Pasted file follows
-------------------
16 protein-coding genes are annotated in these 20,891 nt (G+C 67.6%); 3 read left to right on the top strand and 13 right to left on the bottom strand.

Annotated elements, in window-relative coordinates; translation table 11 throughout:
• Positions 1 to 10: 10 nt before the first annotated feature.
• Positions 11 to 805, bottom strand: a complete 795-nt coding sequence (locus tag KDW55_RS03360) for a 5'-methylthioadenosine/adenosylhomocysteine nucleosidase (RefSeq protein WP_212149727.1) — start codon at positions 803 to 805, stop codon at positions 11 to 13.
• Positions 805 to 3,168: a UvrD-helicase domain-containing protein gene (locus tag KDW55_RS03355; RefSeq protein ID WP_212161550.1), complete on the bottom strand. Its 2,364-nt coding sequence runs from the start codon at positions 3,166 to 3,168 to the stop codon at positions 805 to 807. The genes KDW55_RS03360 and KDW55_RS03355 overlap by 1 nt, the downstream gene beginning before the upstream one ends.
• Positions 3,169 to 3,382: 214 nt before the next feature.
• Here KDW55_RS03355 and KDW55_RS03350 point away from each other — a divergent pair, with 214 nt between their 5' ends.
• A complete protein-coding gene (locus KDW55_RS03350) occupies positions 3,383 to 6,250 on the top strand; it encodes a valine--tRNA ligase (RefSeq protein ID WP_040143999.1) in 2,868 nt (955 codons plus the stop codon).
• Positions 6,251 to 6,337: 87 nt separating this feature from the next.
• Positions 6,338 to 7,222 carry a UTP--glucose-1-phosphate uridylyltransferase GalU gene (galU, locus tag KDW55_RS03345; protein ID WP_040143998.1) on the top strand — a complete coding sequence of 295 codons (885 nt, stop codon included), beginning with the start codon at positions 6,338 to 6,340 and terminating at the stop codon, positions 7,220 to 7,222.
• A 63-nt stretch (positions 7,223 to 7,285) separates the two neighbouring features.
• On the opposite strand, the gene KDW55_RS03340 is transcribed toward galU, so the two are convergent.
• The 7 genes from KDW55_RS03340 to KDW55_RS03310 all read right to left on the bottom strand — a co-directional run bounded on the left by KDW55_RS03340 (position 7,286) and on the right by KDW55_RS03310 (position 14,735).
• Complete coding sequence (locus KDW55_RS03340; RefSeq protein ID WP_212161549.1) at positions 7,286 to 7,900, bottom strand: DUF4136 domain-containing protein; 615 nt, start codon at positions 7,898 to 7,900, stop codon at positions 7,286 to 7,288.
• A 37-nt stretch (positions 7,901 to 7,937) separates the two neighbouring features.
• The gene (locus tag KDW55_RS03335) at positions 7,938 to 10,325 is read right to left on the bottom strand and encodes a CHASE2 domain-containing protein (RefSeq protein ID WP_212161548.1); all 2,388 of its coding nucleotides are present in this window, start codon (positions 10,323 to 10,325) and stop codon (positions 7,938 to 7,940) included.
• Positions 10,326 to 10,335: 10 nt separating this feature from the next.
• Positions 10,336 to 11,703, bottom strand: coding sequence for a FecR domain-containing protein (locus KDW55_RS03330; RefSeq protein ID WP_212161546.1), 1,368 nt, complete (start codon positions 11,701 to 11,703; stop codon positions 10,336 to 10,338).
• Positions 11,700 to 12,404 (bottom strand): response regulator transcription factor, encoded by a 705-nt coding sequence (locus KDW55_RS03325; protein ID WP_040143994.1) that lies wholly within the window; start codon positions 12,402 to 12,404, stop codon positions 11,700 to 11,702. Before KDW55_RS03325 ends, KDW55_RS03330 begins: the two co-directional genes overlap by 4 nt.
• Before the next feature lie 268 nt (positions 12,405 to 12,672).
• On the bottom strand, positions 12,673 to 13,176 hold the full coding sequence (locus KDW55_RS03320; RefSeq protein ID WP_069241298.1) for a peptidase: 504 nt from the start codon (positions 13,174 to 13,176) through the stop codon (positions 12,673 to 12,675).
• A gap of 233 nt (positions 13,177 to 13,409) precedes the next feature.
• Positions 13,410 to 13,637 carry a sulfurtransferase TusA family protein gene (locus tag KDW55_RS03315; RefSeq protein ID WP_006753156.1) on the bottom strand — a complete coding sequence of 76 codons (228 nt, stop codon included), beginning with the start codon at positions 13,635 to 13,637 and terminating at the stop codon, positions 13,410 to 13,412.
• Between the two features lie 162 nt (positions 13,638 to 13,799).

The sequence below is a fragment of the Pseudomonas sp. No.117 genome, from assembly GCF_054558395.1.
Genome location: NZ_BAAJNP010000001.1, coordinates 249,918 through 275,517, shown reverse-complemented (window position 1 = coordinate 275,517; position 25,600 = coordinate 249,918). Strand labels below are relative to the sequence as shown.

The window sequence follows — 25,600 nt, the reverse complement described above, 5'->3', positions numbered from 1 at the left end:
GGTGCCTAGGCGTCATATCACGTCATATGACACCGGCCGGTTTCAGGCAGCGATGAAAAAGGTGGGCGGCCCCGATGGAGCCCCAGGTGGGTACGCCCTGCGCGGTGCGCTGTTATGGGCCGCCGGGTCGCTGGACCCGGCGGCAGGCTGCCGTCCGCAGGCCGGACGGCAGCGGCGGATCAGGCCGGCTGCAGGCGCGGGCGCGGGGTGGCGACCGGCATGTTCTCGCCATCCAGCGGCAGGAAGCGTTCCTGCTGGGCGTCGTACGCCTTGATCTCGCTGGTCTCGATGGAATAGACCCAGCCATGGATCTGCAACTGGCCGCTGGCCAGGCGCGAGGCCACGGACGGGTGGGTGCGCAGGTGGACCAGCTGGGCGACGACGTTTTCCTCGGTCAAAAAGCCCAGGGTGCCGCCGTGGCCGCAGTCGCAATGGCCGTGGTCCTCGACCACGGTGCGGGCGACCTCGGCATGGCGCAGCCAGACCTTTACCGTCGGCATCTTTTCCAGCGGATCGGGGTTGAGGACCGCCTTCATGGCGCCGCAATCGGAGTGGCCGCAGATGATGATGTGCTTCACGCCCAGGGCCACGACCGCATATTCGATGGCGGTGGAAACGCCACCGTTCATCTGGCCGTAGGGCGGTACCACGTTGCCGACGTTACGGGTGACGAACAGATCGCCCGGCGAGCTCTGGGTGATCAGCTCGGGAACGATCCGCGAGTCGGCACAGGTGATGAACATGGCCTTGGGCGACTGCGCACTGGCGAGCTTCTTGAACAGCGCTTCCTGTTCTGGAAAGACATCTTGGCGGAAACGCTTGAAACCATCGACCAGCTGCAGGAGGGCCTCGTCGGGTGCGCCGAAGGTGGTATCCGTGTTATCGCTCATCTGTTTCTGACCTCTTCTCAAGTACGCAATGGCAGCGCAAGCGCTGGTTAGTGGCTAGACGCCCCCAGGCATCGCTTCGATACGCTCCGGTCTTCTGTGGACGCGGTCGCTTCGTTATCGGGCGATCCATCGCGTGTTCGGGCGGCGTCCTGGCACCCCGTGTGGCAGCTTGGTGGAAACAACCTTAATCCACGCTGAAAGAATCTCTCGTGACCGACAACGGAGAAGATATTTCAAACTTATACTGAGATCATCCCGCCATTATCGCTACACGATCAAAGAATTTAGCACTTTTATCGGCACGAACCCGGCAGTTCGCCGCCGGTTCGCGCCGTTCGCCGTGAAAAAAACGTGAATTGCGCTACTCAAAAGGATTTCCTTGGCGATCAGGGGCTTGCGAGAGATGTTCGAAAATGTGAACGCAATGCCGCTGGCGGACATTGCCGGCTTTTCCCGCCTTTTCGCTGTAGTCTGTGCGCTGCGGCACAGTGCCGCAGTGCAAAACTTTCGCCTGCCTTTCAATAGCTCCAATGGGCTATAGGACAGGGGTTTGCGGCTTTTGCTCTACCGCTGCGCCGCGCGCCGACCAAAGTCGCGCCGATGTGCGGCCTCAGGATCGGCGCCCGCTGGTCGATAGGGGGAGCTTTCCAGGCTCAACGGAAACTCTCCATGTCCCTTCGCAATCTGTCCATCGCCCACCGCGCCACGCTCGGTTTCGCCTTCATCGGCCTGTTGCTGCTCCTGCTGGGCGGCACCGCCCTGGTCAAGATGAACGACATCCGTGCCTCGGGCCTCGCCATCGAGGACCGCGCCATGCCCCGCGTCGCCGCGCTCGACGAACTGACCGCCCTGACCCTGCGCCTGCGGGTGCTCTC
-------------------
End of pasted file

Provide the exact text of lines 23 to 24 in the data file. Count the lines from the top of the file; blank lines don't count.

• Positions 13,410 to 13,637 carry a sulfurtransferase TusA family protein gene (locus tag KDW55_RS03315; RefSeq protein ID WP_006753156.1) on the bottom strand — a complete coding sequence of 76 codons (228 nt, stop codon included), beginning with the start codon at positions 13,635 to 13,637 and terminating at the stop codon, positions 13,410 to 13,412.
• Between the two features lie 162 nt (positions 13,638 to 13,799).